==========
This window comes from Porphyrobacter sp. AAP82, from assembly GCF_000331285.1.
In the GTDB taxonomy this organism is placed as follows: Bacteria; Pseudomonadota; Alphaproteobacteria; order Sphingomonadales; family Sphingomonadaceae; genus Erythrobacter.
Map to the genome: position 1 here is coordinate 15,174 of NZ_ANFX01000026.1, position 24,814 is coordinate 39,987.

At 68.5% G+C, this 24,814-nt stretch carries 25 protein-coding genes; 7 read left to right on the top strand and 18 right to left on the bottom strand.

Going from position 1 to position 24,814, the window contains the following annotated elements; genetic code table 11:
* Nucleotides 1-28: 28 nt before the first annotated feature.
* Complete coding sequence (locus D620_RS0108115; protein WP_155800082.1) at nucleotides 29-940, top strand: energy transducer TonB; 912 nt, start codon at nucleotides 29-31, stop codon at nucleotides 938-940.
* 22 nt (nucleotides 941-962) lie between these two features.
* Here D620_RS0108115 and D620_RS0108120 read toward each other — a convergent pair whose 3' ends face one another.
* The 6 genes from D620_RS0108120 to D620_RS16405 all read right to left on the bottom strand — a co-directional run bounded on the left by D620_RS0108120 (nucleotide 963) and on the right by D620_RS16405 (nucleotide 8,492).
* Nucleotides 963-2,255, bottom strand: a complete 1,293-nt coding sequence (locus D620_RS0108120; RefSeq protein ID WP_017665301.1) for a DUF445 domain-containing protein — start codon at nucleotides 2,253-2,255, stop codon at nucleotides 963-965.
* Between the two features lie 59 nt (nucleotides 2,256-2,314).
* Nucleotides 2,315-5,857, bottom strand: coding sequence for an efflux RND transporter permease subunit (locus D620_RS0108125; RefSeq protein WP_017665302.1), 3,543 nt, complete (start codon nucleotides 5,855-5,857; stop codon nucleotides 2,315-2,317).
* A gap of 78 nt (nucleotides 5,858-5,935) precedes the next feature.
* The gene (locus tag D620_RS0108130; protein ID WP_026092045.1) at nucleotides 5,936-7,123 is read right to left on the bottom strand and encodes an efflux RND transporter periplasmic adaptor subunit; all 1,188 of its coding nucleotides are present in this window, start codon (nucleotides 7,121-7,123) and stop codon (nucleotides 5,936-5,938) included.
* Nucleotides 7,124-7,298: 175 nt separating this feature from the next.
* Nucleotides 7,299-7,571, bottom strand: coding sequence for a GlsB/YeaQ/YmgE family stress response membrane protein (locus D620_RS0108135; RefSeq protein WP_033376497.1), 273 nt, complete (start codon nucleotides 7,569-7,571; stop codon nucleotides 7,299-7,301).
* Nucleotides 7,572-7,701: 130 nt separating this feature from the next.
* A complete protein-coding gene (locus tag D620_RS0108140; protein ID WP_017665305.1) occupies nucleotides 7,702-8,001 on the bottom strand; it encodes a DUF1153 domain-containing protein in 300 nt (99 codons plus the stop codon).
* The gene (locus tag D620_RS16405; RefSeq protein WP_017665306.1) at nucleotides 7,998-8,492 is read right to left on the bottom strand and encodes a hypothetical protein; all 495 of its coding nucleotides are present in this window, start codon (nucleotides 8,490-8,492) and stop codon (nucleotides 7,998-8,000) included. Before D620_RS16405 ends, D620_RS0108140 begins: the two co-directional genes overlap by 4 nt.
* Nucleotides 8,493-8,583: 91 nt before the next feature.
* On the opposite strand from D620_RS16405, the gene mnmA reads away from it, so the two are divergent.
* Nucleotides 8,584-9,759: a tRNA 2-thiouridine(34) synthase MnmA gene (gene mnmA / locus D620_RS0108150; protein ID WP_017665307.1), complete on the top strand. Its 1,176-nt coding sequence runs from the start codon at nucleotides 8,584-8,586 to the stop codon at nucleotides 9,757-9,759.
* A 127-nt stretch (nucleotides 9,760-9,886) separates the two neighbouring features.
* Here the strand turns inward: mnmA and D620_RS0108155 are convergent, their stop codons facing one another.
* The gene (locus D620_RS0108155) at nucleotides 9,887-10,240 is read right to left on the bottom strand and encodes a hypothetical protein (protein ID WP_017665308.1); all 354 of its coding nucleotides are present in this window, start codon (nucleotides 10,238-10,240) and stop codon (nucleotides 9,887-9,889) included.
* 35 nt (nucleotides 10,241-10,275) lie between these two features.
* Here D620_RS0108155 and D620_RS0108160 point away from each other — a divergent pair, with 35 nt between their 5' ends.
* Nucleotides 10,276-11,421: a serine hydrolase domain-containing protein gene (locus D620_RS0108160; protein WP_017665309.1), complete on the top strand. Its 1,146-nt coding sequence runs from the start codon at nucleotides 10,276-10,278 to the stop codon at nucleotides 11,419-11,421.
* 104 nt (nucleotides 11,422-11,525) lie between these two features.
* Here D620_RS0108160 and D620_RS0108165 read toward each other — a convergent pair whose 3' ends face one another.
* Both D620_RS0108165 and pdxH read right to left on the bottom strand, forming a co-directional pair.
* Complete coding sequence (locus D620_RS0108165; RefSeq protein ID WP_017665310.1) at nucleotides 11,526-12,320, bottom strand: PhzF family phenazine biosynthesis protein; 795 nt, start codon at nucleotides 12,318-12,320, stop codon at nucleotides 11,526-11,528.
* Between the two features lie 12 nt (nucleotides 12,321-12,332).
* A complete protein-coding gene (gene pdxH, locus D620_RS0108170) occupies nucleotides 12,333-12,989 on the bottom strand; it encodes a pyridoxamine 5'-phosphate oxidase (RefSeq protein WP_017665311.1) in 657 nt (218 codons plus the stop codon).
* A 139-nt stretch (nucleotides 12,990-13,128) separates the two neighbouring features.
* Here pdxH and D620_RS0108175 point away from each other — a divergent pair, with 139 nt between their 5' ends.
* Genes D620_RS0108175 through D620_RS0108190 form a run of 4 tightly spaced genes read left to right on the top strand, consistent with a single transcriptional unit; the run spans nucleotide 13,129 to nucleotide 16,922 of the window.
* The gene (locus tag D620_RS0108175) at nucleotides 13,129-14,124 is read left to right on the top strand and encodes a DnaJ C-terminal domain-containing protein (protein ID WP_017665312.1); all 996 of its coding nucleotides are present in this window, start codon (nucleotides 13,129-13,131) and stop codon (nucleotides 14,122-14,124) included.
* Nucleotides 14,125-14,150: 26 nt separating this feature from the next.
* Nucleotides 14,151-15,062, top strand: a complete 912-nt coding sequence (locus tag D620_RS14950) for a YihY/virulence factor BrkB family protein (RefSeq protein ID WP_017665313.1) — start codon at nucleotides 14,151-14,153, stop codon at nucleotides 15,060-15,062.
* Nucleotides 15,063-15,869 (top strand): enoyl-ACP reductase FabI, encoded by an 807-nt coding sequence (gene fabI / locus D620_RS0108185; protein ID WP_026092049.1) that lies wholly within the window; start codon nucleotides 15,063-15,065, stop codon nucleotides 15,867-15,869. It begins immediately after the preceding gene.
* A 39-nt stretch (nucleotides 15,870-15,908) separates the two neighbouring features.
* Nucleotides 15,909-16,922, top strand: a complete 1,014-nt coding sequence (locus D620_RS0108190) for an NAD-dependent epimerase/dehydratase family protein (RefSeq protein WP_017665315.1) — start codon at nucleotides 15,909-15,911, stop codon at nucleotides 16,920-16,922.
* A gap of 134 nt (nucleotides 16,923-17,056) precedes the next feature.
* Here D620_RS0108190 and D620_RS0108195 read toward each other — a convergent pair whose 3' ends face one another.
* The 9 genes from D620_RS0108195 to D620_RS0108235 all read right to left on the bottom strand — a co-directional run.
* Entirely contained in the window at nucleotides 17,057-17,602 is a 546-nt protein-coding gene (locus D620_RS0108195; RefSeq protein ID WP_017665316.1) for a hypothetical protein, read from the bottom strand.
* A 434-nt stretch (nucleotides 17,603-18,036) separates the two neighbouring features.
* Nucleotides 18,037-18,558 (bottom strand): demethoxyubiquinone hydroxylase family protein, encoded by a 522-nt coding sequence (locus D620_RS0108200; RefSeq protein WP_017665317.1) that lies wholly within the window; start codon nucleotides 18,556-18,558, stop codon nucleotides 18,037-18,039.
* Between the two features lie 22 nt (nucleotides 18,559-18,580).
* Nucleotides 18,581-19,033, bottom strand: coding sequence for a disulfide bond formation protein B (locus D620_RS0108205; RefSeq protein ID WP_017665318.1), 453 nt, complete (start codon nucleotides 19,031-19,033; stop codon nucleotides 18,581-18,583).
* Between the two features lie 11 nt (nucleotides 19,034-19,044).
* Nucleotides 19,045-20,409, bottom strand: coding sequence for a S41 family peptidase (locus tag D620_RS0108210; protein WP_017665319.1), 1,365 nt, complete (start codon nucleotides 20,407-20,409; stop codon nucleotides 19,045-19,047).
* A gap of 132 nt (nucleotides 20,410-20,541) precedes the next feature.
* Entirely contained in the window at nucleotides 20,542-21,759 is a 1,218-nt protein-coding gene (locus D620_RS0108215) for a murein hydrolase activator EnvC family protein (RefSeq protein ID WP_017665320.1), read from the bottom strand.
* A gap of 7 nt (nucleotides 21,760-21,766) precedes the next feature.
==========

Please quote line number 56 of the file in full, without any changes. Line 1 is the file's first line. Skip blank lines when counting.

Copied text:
* Entirely contained in the window at nucleotides 20,542-21,759 is a 1,218-nt protein-coding gene (locus D620_RS0108215) for a murein hydrolase activator EnvC family protein (RefSeq protein ID WP_017665320.1), read from the bottom strand.